Back when I started teaching online in 1998, before LMSs and Google and text messaging, the future looked very free and very open. The educational pioneers who realized the potential of the World Wide Web for teaching and learning taught themselves HTML, figured out primitive discussion board programs, and saved images over and over to get them small enough to load over a 28 or (wow!) 56K modem.
Somewhere in the romance of the modem’s buzzing and the joys of webpage design was the feeling of freedom and openness that later would need to be defended.
And defend it we did, in open educational resources and our work on the open web. The enemies were clear: copyright, course management systems, and institutional inertia, as portrayed in this 2005 Flickr comic by Leigh Blackall.
With Web 2.0 came even more enthusiasm, as the web achieved its long anticipated role as a worthwhile tool for global communication, a place for the exchange of ideas and social progress. And the enemies changed too. Unlike the LMS or copyright, it’s been harder to recognize these enemies because they simply were not there before.
Gradually, closed spaces (Facebook, Ning, even Google if you understand what they’re up to) have become the norm, as have monetized sites. The spaces that were free are no longer free, although many of us freely contributed our own work to these sites, providing the basis of their popularity in the first place. Crowdsourcing, celebrated in story and song, has become the exploitation of the work of others in order to make money or provide cheap customer service. The use of personal information for marketing purposes is widespread, and creative people are leaving the platforms that brought everyone into the agora in the first place. Scholars at first enthusiastic about the future now see it as a lonely place. And I see conversations where people who care deeply about the web, education for the 21st century, and learning theories are beginning to back away from proselytizing about academic openness.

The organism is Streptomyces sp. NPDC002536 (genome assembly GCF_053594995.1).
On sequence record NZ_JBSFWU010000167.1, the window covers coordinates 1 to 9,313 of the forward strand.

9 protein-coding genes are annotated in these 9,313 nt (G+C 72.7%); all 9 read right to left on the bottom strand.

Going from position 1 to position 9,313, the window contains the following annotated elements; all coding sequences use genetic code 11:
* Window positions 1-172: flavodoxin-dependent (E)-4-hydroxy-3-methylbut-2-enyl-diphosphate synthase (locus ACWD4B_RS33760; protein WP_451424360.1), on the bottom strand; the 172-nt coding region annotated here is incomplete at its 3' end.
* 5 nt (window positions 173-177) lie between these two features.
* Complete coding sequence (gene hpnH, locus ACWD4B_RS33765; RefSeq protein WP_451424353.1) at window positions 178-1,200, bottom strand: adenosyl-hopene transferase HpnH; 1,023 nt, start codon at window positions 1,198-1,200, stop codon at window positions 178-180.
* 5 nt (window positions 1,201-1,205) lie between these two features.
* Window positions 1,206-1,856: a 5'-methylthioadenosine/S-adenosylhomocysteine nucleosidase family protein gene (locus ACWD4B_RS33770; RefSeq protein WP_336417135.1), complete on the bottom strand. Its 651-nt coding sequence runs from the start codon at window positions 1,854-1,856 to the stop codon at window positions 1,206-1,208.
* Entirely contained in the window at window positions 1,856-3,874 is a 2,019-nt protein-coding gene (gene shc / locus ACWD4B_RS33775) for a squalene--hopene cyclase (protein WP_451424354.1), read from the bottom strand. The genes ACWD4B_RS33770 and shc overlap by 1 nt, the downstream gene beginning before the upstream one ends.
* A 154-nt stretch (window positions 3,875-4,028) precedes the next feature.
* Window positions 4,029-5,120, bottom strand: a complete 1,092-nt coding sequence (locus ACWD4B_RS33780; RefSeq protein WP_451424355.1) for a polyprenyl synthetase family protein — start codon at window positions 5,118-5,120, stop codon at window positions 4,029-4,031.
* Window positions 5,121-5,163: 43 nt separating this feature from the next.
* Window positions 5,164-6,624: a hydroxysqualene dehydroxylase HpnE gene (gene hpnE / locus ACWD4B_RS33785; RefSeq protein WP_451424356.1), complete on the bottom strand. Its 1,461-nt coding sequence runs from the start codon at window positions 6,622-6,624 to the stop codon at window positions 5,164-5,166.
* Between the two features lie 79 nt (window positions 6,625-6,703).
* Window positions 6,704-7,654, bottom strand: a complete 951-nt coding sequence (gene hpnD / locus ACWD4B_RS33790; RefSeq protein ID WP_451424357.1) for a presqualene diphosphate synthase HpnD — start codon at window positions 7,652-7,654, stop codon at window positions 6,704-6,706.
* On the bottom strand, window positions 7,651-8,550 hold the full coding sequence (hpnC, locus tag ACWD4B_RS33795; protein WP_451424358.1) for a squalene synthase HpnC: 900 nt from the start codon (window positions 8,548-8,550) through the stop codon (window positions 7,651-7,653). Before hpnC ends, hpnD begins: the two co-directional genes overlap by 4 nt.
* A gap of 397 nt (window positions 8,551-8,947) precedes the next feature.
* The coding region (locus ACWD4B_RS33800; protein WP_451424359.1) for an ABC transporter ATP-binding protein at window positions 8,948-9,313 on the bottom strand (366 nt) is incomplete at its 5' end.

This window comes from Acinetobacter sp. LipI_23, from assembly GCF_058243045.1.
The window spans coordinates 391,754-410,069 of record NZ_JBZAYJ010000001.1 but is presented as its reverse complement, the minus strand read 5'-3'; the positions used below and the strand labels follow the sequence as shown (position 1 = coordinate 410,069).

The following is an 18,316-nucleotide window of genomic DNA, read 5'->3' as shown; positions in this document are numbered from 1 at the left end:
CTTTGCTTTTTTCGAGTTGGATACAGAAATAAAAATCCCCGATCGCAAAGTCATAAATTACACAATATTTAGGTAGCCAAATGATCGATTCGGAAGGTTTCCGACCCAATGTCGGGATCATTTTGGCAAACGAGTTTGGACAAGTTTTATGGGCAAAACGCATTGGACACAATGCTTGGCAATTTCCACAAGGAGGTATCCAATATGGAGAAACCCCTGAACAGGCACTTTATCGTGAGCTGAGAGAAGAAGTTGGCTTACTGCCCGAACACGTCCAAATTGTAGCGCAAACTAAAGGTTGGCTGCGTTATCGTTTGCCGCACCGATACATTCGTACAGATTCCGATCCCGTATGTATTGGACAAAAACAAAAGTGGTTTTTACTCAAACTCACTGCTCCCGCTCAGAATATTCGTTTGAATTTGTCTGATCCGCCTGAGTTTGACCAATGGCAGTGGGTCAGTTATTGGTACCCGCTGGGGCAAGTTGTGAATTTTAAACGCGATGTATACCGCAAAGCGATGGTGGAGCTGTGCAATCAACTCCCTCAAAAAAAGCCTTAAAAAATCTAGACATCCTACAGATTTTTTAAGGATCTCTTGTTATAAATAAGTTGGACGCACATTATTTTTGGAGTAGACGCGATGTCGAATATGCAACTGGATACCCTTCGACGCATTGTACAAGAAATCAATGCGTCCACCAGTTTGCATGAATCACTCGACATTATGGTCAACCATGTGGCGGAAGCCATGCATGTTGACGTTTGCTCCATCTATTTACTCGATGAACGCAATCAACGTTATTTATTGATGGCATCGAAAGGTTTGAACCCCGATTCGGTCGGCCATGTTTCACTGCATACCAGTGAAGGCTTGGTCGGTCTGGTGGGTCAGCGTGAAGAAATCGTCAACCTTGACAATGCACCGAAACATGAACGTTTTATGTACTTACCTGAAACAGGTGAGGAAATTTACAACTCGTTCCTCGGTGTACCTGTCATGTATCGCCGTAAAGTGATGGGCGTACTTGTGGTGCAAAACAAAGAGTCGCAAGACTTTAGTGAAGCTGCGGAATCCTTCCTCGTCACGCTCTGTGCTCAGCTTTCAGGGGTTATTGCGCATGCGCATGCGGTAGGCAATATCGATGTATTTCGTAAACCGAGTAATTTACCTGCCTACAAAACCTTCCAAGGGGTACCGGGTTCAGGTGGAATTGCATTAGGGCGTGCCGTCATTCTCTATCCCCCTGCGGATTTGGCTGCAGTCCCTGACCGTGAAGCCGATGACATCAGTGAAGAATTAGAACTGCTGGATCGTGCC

A need for protection emerges that wasn’t there before. Few people understand the technology into which they type their credit card numbers and post their status updates. For every party animal posting naked pictures there is a poor noob giving his account information to a sham company. For-profit online “colleges” charge huge fees for canned courses and leave their students poor and jobless. Blogs are watched for signs of terrorist activity. A single post can ruin a career. And if you miss it on the news, you can watch it on YouTube.
The environment has changed, and where before college instructors could take the position that our students know the web better than we do, and after all they are adults, these justifications begin to sound hollow. The desire to move our students into open environments with their ideas and creations can sound as much like ignorance of exploitation as a call to academic freedom and knowledge creation. This isn’t about stupid cat videos and the occasional stalker anymore — it’s about users becoming the products in the marketplace and the amusements in the panopticon.
Where are the safety zones in such an environment? Without new paradigms and innovative thinking, people will logically retreat back into copyright, learning management systems, and institutional standardization. Where before it might have made sense to say we should make sure everyone is web literate, now such literacy extends beyond critical thinking about websites into a deeper understanding of what the using the web means for individual privacy and independence. This time, the enemies of openness and freedom won’t need to argue their philosophical reasons – they’ll argue that they’re protecting people.
And the trouble is, they may be right.